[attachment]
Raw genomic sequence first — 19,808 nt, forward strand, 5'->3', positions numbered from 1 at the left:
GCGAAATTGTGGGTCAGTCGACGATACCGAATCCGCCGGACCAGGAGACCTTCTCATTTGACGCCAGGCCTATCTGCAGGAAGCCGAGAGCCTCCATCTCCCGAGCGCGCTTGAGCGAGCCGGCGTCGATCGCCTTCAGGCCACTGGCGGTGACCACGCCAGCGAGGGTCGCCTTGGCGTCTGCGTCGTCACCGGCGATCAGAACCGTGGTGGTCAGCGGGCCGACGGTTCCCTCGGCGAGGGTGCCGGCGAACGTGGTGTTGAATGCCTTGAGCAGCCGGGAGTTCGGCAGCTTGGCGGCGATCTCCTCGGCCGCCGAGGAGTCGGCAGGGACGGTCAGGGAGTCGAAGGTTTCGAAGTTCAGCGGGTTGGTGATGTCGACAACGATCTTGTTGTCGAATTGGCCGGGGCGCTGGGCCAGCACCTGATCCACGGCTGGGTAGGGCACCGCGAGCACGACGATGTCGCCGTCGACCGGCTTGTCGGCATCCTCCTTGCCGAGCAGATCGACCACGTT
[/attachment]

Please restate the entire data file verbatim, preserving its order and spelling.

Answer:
Raw genomic sequence first — 19,808 nt, forward strand, 5'->3', positions numbered from 1 at the left:
GCGAAATTGTGGGTCAGTCGACGATACCGAATCCGCCGGACCAGGAGACCTTCTCATTTGACGCCAGGCCTATCTGCAGGAAGCCGAGAGCCTCCATCTCCCGAGCGCGCTTGAGCGAGCCGGCGTCGATCGCCTTCAGGCCACTGGCGGTGACCACGCCAGCGAGGGTCGCCTTGGCGTCTGCGTCGTCACCGGCGATCAGAACCGTGGTGGTCAGCGGGCCGACGGTTCCCTCGGCGAGGGTGCCGGCGAACGTGGTGTTGAATGCCTTGAGCAGCCGGGAGTTCGGCAGCTTGGCGGCGATCTCCTCGGCCGCCGAGGAGTCGGCAGGGACGGTCAGGGAGTCGAAGGTTTCGAAGTTCAGCGGGTTGGTGATGTCGACAACGATCTTGTTGTCGAATTGGCCGGGGCGCTGGGCCAGCACCTGATCCACGGCTGGGTAGGGCACCGCGAGCACGACGATGTCGCCGTCGACCGGCTTGTCGGCATCCTCCTTGCCGAGCAGATCGACCACGTT